When silence is golden

It’s easy to lose yourself amidst golden rays of a silent moment when language matters not. Photo by Kathy Luengo


With a quick show of hands, who merits a gold star for exemplary English usage? If unsure about how high to raise your arm, you are not alone. Rise up and reaffirm that English is not easy!

For instance, errors in choosing when to use: who/whom, affect/effect, its/it’s, lay/lie, (and the list goes on), commonly occur.

“Lay” and “lie” complicate matters because they’re irregular verbs that challenge those striving for their star. The simple past tense of lie (to recline) is lay and the past tense of lay (to put or place) is laid, and it’s all downhill from there. (No lying!) This is why “place the book on the table,” or, “he rested on the recliner” may be welcome workarounds.    

The million dollar question is whether the need to circumvent our language’s many challenges results from: sleeping through too many English classes, having other priorities, lacking practice (if you don’t use it, you lose it), relying too heavily on autocorrect and spellcheckers, or any combination thereof.   

Disclaimer: There is no “million dollar” prize for answering correctly in whole or in part.

Linguistic anomalies can make one’s head spin. How did we manage to have the word “discombobulate” without there being a “combobulate?” Who can “dis-” something that doesn’t exist?  

If your goal is to impress, tread lightly with internet search results regarding this conundrum. Modern-day knights galloping to the rescue now offer “combobulate,” “recombobulate,” and “bobulate.” In your quest for the star, it would be advisable to wait until they pass the spellchecker.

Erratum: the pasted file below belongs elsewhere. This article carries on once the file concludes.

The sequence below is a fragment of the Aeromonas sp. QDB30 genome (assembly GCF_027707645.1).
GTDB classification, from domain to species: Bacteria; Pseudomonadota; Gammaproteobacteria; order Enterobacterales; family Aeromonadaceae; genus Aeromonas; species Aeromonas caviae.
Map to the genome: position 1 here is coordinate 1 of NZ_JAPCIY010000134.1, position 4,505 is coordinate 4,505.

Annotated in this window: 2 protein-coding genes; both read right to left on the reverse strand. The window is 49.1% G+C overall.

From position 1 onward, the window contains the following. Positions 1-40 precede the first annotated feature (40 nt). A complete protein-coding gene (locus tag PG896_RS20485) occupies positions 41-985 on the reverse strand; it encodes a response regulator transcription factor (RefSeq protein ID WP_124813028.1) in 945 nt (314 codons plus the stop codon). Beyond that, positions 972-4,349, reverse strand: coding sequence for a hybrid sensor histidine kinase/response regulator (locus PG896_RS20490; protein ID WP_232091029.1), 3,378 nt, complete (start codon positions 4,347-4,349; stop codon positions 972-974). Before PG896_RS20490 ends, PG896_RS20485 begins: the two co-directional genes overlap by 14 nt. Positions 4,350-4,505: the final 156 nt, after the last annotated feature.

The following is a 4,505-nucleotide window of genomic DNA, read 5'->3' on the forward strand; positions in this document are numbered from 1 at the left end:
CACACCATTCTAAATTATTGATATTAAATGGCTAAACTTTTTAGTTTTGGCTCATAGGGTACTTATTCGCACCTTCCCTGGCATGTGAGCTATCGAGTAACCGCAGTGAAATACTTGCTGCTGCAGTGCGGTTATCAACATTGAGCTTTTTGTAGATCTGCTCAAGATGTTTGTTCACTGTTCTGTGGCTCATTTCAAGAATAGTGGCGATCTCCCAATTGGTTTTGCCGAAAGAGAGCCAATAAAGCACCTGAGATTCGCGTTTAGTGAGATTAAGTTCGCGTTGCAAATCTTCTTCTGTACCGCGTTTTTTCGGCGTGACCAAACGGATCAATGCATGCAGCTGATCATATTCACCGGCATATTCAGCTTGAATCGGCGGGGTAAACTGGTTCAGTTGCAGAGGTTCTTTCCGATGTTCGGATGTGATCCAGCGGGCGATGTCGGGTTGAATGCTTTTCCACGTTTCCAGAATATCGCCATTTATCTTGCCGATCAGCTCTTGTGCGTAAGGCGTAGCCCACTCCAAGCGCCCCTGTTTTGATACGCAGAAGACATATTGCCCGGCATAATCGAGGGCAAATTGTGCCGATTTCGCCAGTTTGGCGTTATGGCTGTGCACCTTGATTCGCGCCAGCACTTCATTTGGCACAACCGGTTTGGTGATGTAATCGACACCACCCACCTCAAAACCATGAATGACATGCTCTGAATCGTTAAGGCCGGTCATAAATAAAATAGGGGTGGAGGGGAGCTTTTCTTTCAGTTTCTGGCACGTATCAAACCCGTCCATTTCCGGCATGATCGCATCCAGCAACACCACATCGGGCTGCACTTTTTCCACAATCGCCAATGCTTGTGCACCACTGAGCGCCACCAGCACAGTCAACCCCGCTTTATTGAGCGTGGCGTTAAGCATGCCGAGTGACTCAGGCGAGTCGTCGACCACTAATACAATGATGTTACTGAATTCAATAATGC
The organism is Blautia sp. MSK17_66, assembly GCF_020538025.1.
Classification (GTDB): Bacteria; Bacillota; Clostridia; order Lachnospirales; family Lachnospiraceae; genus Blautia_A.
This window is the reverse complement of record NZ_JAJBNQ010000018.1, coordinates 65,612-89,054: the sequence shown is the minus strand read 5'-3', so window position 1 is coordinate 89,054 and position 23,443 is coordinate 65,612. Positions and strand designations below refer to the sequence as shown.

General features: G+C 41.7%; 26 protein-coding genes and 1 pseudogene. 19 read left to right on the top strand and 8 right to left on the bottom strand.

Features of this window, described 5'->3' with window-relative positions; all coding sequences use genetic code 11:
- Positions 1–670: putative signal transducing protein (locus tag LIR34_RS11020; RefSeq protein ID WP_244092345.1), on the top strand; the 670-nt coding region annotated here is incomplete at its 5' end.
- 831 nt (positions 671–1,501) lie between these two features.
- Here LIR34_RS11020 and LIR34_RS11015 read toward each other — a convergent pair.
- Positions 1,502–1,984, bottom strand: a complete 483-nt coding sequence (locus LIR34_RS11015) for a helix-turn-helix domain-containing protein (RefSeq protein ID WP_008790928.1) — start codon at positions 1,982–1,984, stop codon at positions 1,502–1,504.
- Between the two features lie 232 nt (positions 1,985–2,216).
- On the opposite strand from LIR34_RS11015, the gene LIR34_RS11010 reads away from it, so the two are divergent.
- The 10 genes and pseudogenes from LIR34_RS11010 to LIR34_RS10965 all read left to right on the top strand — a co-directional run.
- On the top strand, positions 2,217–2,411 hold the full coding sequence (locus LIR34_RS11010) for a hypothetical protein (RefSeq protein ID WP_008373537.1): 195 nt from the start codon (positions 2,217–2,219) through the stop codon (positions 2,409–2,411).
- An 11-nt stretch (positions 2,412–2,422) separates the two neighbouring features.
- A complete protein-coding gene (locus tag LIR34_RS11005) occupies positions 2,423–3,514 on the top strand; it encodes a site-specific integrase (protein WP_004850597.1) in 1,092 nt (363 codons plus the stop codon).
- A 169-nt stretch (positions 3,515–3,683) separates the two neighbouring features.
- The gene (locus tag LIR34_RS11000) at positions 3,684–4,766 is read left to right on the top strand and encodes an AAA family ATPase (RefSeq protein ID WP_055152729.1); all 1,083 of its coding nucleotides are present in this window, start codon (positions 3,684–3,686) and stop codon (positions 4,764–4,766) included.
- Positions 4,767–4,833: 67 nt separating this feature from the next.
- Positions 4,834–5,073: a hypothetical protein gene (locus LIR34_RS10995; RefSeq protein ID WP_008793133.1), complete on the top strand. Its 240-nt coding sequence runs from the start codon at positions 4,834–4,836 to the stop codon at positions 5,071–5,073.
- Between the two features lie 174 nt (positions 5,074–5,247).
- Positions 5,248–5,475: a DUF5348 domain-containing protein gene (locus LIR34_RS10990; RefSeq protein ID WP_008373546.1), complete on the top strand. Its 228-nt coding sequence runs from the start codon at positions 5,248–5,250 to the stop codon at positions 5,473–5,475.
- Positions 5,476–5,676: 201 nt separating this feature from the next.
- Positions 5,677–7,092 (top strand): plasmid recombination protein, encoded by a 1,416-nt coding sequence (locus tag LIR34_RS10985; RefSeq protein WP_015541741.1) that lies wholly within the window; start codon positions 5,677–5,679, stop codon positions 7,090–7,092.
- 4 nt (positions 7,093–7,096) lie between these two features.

IrRegardless [sic], language evolves, but not always for the better. Topping the list is an idiom so overused by the media that it continues to offend one’s sensibilities. Commentary in venerable news publications in New York and Chicago has failed to halt its proliferation. Let’s give it a good old Westshore try!

“Went missing” defies logic and is capable of inducing mild anxiety among more sensitive populations. Descriptive alternatives abound and include: “vanished,” “disappeared,” “wandered off,” “failed to appear,” “can’t be found,” “hasn’t been seen since,” “has been missing since,” “whose whereabouts are unknown” and "is feared missing.” 

The sound of “went missing” can evoke a cringe similar to that which occurs at the sound of a long fingernail scraping mercilessly across a chalkboard. It’s an idiom reported to originate in Britain long ago. Let’s send it back, posthaste!  

Almost as unsettling is reading or hearing that a car “had its windows broken, had its tires slashed,” etc. We all know that the only time a car has a mind of its own is when it’s taken in for servicing and the rattle “goes missing” during the test drive! 

Why not take a lesson from your automobile? You have the same power to expeditiously eliminate noise. All it takes is quick click of the remote control the next time a newscaster utters “went missing”!

While not a million dollars, but still quite good, silence is golden!

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Volume 6, Issue 2, Posted 10:25 AM, 01.21.2014